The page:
(From Matthew Glick, TODAY Producer)
Talk about an opportunity. As we do everyday, Matt Lauer and I were going over story ideas in his office after the show when something caught my eye. It was an article buried in the St. Louis Post Dispatch about an 18-year-old walk-on freshman to the University of Illinois basketball team. But it wasn't just any student entering his freshman year at one of the top 10 public universities in the country -- it was Michael Jordan's son. You have to understand, for a guy like me who grew up in Chicago and watched with wide-eyes as arguably the best ball player of all time lead his team to six championships, Michael Jordan is not just celebrated in the windy city, the man is revered.
Going after a story like this one, we all knew was going to be tough. Michael rarely agrees to interviews. In fact, it had been more than two years since the man last sat down for an interview. And the father of three, who just last year divorced his wife, is known to be very guarded, protective of his kids, and keeps his privacy. There were a lot of hoops to jump through but at the end of the day (and with much coaxing) we got the exclusive sit-down interview with MJ and his son Jeff (right).
We seized on the opportunity to put together a "like father, like son" profile piece heading into the basketball season. This interview was a perfect fit for Matt and our show. It's something any parent, sports fan or son or daughter who ever aspired to walk in the footsteps of their dad or mom can relate to. The footsteps in this instance are enormous.
We conducted the interview on the University of Illinois campus in Champaign where Matt, fellow producer Gretchen Eisele, and I spent the day with Michael, Jeff, and Coach Bruce Weber. Security was tight, and it was important for us to keep the interview under wraps so we could get Michael on and off campus. One of the most striking observations to me seeing MJ up-close and interacting with our crew, the students, and Illinois coaching staff was that the recognition and celebrity of Michael Jordan is no less today than it was 10 years ago and how seemingly down to earth his eldest son is having grown up amidst all the fame and fanfare.
Matt Lauer, Matt Glick, Jeff Jordan, Michael Jordan
I asked Matt about his thoughts on the interview with Michael and Jeff, which you will read here and no where else:
Q. What were your impressions of MJ?
MATT: I have met him many times. I have actually spent a fair amount of time with him, interviewed him a couple of times in the past, played some golf around him in the past. We played in the same tournaments. Look, he is a guy and it's hard not to be impressed with Michael Jordan. I mean he walks into a room and all eyes in the room turn toward him. You know, in some ways, the energy in the room goes to him. It's the same thing that he does, when he walks into a room, that he used to do when he walked on a basketball court. There is something about him that is magnetic and dynamic. It's always fun to be around someone or get to interview someone who is the very best in their chosen field and profession. It's like Tiger Woods and golf. You talk basketball, you talk to Michael Jordan. So he is the icon.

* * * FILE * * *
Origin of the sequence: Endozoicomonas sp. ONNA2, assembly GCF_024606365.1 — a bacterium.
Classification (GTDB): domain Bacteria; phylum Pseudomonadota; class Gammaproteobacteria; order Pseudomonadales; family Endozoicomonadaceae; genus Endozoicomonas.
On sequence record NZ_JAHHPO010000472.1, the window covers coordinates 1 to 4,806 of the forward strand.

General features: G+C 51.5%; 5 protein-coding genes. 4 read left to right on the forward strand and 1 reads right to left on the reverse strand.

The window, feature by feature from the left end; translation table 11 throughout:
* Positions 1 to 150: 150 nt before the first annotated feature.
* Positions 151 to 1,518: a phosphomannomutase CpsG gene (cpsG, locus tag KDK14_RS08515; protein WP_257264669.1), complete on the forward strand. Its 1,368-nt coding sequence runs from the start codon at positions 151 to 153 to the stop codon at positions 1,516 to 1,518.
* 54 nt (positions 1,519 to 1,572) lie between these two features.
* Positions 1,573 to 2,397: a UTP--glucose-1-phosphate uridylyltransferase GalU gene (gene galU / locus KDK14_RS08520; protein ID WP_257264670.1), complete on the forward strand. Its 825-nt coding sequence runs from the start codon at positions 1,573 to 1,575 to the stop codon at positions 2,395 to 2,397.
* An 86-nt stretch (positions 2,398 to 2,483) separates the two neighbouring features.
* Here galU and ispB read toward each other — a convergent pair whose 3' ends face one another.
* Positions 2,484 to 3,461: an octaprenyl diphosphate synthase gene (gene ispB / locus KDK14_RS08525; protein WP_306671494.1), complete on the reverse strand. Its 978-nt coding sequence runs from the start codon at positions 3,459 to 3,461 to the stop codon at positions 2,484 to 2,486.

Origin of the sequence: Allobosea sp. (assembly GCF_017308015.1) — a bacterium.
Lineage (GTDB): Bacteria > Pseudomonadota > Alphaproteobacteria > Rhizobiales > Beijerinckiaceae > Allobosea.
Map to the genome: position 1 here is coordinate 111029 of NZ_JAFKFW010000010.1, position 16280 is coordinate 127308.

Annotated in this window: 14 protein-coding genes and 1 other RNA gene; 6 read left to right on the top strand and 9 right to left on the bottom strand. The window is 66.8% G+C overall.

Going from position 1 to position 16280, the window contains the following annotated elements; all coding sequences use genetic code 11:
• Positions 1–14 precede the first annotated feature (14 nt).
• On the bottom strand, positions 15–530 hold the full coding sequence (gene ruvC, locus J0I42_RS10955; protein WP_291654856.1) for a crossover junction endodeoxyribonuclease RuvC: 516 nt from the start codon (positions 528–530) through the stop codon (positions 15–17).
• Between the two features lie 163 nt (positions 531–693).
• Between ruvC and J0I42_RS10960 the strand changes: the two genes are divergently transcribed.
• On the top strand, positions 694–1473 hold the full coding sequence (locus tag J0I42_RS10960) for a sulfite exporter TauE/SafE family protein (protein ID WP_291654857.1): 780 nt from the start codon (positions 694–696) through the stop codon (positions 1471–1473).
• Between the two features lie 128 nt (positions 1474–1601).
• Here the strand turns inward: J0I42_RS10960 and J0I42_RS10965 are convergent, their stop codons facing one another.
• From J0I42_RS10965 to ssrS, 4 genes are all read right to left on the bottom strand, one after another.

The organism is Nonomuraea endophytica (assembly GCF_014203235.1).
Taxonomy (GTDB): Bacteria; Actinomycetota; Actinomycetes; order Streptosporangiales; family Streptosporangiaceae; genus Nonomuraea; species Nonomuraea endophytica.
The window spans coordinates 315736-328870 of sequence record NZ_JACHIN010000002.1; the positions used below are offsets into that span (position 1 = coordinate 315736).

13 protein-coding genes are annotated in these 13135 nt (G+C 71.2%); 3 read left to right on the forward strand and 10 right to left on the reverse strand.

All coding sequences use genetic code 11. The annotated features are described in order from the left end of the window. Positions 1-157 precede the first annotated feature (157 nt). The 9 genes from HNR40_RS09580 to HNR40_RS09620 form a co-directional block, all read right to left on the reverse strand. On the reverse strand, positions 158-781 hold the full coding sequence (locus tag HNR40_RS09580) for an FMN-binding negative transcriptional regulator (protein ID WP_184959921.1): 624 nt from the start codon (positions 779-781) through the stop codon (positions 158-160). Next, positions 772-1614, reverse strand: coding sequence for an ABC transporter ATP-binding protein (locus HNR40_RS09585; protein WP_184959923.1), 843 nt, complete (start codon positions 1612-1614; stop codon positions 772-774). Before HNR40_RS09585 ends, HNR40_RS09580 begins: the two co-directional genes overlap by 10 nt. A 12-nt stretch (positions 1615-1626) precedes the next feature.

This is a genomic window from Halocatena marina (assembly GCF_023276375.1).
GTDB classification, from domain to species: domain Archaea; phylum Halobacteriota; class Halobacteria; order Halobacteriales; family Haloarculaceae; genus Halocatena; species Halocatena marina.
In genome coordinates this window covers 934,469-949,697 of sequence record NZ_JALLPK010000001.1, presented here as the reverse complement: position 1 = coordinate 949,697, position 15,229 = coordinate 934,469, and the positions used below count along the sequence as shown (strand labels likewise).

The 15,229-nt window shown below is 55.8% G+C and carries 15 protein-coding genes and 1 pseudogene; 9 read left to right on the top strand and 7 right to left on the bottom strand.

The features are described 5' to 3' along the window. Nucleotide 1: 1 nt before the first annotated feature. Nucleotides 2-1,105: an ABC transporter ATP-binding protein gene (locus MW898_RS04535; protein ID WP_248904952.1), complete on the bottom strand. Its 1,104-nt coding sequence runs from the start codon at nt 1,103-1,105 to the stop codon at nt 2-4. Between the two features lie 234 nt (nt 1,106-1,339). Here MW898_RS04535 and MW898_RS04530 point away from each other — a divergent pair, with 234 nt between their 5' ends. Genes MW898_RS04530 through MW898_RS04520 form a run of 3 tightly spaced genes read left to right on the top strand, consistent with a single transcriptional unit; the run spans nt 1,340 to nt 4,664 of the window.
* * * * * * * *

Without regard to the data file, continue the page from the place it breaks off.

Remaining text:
Q. What are your memories of watching Michael Jordan play during the Bulls reign?
MATT: My memories were heartbreaking because I was a huge Knicks fan. And so every time Michael Jordan would come to the Garden it seemed that something about that place, something about the stage, something about New York City, something about the Knicks, brought him to his absolute best every single time. I can't tell you how many times he absolutely ruined my night. I watched him in awe just like everyone else. I have never seen anyone like him before and I'm not sure I have ever seen anyone dominate the game like him since. I had a great love-hate relationship with him.
Q. How much of Michael did you see in his son Jeff as you sat across from the two of them during the interview?
MATT: I think the most glaring thing you see in him, and it's not his physical appearance, is a competitive nature. Both of them are clearly extremely competitive people. Michael's competitiveness has been well documented in a lot of areas, not only on the court, but other places as well. And when you start to get them to talk about something as simple as playing a one-on-one game with each other and you can see that this isn't a typical father son relationship, where the father kind of takes it easy on the kid and boosts him along and boosts his ego. As a matter of fact, Michael is flat out in saying that he wants to beat his son every time they play and he kind of bristled at the revelation that Jeff made that on one occasion Jeff actually beat him. You could see it was something that did not please Michael one bit. I think the most glaring similarity between the two is this intense quest for competition at the highest level.
Q. Did you feel that a bond between father and son was evident?
MATT: Yeah, I think there is clearly a bond. I think there were a lot of times in Jeff's younger years where Michael was not there as much as he could have been because he was traveling with the Bulls and obviously was a superstar on the world stage. But I think they have spent a lot more time with each other as of late even though there has been a divorce in that family. But clearly there was a real warmth between them. It was hard to not see that.